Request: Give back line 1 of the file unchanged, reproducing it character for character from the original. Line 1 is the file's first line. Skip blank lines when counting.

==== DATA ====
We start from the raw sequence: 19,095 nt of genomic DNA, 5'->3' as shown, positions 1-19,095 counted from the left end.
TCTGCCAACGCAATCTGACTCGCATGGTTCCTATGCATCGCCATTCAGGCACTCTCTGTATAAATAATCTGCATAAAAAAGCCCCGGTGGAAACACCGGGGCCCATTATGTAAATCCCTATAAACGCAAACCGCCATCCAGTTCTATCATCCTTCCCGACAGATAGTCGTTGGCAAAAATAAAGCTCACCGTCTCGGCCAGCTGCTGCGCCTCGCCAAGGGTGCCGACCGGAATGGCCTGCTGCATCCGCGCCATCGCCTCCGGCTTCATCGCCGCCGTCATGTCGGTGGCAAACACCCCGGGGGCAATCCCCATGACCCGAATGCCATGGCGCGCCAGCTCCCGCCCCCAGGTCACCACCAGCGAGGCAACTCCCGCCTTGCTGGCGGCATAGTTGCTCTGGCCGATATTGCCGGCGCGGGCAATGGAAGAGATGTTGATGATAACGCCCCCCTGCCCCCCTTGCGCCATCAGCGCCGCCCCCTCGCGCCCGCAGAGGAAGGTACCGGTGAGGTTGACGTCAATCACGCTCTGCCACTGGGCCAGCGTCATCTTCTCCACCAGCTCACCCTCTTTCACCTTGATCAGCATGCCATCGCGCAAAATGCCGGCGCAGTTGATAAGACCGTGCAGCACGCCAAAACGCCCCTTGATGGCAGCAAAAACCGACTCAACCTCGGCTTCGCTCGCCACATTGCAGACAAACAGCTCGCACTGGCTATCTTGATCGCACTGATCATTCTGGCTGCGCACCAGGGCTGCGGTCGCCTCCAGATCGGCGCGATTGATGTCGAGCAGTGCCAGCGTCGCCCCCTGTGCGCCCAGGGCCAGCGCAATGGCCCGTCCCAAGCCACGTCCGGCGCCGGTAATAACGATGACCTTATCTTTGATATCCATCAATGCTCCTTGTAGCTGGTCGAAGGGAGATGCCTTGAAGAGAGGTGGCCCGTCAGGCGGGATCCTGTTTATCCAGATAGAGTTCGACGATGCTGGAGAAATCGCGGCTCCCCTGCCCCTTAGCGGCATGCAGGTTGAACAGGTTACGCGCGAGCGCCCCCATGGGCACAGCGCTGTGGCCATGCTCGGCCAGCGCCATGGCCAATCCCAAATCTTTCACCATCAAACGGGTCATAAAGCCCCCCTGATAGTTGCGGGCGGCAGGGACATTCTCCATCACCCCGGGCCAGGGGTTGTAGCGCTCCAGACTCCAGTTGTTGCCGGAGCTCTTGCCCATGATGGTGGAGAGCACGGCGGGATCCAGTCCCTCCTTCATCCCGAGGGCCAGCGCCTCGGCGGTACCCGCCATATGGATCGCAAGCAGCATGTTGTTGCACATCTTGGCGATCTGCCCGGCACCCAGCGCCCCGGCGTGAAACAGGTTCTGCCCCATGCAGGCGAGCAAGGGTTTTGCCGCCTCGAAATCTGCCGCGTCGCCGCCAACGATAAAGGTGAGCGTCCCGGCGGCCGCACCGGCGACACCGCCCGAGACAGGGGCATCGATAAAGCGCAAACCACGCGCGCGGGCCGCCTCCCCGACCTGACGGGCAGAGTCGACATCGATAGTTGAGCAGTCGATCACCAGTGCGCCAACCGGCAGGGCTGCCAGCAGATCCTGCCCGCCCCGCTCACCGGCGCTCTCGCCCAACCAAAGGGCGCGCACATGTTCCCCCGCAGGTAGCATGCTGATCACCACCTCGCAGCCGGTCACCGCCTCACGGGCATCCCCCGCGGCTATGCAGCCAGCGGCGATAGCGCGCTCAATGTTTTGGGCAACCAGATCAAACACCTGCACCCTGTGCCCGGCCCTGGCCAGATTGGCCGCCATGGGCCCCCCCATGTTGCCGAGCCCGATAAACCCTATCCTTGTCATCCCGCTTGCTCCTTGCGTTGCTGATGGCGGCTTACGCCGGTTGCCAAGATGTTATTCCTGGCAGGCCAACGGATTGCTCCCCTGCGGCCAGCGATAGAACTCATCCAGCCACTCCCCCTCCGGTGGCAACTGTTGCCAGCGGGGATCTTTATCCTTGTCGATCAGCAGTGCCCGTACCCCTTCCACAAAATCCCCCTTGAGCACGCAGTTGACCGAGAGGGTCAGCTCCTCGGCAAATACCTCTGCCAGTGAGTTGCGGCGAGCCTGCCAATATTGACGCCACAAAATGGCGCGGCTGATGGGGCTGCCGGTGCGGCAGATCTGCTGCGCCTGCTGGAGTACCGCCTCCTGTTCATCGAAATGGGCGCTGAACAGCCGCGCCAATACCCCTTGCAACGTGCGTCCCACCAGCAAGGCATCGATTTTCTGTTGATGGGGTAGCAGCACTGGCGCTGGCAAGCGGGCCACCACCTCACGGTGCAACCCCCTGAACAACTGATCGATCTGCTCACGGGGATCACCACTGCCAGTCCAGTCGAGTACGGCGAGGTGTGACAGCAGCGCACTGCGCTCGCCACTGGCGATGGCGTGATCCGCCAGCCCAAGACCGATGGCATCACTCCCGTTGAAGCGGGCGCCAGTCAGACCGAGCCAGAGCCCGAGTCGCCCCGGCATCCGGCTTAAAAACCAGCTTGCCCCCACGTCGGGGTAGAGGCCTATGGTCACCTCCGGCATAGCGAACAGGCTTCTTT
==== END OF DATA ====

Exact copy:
We start from the raw sequence: 19,095 nt of genomic DNA, 5'->3' as shown, positions 1-19,095 counted from the left end.